Currently, I am waiting for my second RPi to arrive and then I will begin my fun building a RPi cluster. Also, later I want to extend it more and more. =)

I am building it at home, home-experiment, just for learning, nothing more. =) But I also thought about some use-cases of this cluster also but I am not a system administrator or an engineer and I have no clue whether this can be done in some "efficient" ways or not.

So here is what I would like to achieve:

I have a laptop with Win7 which has a somewhat cool videocard inside but I thought it might be a cool experiment if I can move the graphics processing from my laptop or from specific apps to this cluster.

For example: When I am using Illustrator, Cinema 4D, Autodesk Maya, etc. onthe laptop I want to be able to lend the graphics processing to the cluster on the same network instead of the GPU or CPU.

I am assuming that this requires a lot of work on the laptop too. Of corse it might not make any sense to people but it seems fun and has a good experimental value. =)

So is this possible to achive? Is that possible to lend this cluster the heavy processes from another devices on the same network?

Regards, Ben

  • 1
    You might want to check out this link at Hack-A-Day. Since the cluster is made out of Raspberry Pis, you will have to skip Illustrator and use Inkscape, and swap Maya for Blender. Besides, even if it were possible to use Windows linked up with the Pis, I would HIGHLY not recommend it for multiple reasons.
    – fouric
    Commented Dec 15, 2012 at 6:28
  • Cool idea; I was scheming about a $200 super computer myself. :)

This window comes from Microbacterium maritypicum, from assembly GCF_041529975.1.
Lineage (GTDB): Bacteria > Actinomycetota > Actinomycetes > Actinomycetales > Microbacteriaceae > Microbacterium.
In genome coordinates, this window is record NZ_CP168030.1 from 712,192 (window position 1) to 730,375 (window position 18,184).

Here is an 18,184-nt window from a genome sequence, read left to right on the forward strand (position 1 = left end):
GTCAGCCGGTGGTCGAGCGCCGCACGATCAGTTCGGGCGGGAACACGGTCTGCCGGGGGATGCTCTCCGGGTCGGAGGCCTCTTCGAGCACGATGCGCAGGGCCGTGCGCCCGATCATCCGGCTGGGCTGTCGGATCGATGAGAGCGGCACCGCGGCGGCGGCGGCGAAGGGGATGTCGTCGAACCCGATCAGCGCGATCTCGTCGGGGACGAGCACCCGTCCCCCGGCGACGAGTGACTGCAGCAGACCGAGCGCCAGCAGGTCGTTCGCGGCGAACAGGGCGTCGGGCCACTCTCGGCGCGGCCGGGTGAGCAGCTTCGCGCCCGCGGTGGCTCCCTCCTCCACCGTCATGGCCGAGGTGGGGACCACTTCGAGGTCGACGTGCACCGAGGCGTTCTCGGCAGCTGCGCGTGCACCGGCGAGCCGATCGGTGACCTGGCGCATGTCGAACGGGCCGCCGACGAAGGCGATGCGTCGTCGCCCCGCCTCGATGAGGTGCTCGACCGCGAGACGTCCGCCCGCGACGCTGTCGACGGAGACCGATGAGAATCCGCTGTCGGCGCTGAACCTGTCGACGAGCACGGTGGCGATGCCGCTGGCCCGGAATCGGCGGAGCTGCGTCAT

– mindoftea
    Commented Dec 16, 2012 at 1:23

1 Answer 1


Using your pi cluster to parallelize a closed-source PC application seems very difficult. First of all, some piece of the application must run on the Pi. For open source applications which run on the Pi and already have cluster support, it is quite possible.

For Blender (as @InkBlend says), there is multiblend, which runs rendering in parallel on a cluster. Also, since version 2.6, Blender natively supports network rendering. I would, however, not expect great speed-ups, a program using several cores on the laptop will perform a lot faster than the PIs, especially if they utilize the GPU for computing too. For Blender, GPU rendering is in development. The GPU on the Pi is quite powerful, but is hard to use for general computation since OpenCL is not (yet?) supported.

Another possibility is distributed compiling using distcc.

I think it might be more fun and educational to try to write some parallel program on the Pi cluster, for example using MPI, than trying to use the PIs to speed up a PC application. See the Pi supercomputer @InkBlend mentions.

  • That is exactly the documentation I will build my cluster upon, you've got that right. =)
    – benqus
    Commented Dec 16, 2012 at 11:56

Your Answer

By clicking “Post Your Answer”, you agree to our terms of service and acknowledge you have read our privacy policy.

Not the answer you're looking for? Browse other questions tagged or ask your own question.